While it doesn’t seem like pets play a role in transmitting COVID-19 between people, a dog in Hong Kong was reported to test positive for it earlier this month. Experts are still puzzling over exactly what this means.
The dog in Hong Kong was quarantined and is currently testing negative, but its previous positive tests are also consistent with the idea that the dog may have had a “low-level” infection. (The dog never showed any symptoms.)
The University of Illinois’s veterinary college has an article for dog owners which emphasises that even with this new information, “There is still no indication that pets can shed the virus or get sick from the virus at this time.”
(By the way, if you’ve heard of canine coronavirus, that’s a totally different virus. There are human and animal coronaviruses that cause colds, but they’re not close relatives of the virus that causes COVID-19.)
What about animals besides dogs? So far, we still don’t know for sure if this coronavirus can infect animals other than humans. An early analysis of its RNA (genetic material similar to DNA) found similarities to coronaviruses that infect bats. But the bat virus may just be a distant relative; the virus as we know it may have stopped in other species along the way. If there is an “animal reservoir” of the virus, as epidemiologists call it, we haven’t figured out what it is.
What does this mean for pet owners?
Unless more information comes in, there’s probably no need to change anything about how you interact with your pets when you’re healthy. The U.S. CDC states:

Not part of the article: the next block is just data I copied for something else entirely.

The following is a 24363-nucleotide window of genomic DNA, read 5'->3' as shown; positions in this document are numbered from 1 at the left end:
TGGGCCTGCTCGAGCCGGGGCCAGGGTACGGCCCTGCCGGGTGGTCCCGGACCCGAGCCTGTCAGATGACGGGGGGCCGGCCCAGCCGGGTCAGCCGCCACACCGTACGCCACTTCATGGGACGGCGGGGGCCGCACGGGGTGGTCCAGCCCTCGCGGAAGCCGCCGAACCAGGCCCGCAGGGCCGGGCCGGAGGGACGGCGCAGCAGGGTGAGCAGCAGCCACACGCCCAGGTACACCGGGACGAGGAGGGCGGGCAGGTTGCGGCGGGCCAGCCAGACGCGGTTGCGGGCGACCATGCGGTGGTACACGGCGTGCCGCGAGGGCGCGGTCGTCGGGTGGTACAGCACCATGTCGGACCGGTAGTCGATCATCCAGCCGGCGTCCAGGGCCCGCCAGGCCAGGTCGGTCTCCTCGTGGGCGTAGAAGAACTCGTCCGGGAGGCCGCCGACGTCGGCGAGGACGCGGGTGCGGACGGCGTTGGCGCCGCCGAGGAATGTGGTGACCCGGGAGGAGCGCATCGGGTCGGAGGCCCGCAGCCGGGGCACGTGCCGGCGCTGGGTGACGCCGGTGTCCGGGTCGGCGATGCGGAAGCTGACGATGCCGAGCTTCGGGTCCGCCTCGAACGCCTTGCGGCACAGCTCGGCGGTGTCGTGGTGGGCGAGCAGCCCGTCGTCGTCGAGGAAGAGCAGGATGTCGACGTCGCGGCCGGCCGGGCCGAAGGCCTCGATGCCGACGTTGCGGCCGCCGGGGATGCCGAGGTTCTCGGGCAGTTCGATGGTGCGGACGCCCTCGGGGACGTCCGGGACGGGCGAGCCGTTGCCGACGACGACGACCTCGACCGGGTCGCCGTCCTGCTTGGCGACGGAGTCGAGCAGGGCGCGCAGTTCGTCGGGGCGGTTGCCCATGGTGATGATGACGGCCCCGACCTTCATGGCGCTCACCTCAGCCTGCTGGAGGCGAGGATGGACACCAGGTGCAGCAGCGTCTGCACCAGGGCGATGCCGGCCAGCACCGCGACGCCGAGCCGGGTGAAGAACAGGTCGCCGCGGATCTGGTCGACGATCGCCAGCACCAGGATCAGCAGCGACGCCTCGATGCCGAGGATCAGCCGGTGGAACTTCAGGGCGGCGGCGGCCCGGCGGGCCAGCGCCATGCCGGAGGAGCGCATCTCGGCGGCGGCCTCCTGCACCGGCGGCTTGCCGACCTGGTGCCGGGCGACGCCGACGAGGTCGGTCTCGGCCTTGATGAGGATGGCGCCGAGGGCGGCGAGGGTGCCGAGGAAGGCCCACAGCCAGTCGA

There is no reason to think that any animals including pets in the United States might be a source of infection with this new coronavirus. To date, CDC has not received any reports of pets or other animals becoming sick with COVID-19.
That said, if you are sick, you should still avoid contact with your pets if possible. As Scott Weese, a veterinarian who studies human-animal disease transmission, told the Washington Post: “If I’m self-isolating at home and living in my basement, away from other people, but my cat comes to sit on my lap, and I cough on it and pet it, and it runs upstairs and rubs against my kid and goes outside, then we’ve maybe got a little bit of a problem.”
The World Health Organisation agrees with the CDC that there is no evidence pets are a danger to us or vice versa, but also emphasises that there’s a lot we don’t know:
While there has been one instance of a dog being infected in Hong Kong, to date, there is no evidence that a dog, cat or any pet can transmit COVID-19. COVID-19 is mainly spread through droplets produced when an infected person coughs, sneezes, or speaks. To protect yourself, clean your hands frequently and thoroughly.
WHO continues to monitor the latest research on this and other COVID-19 topics and will update as new findings are available.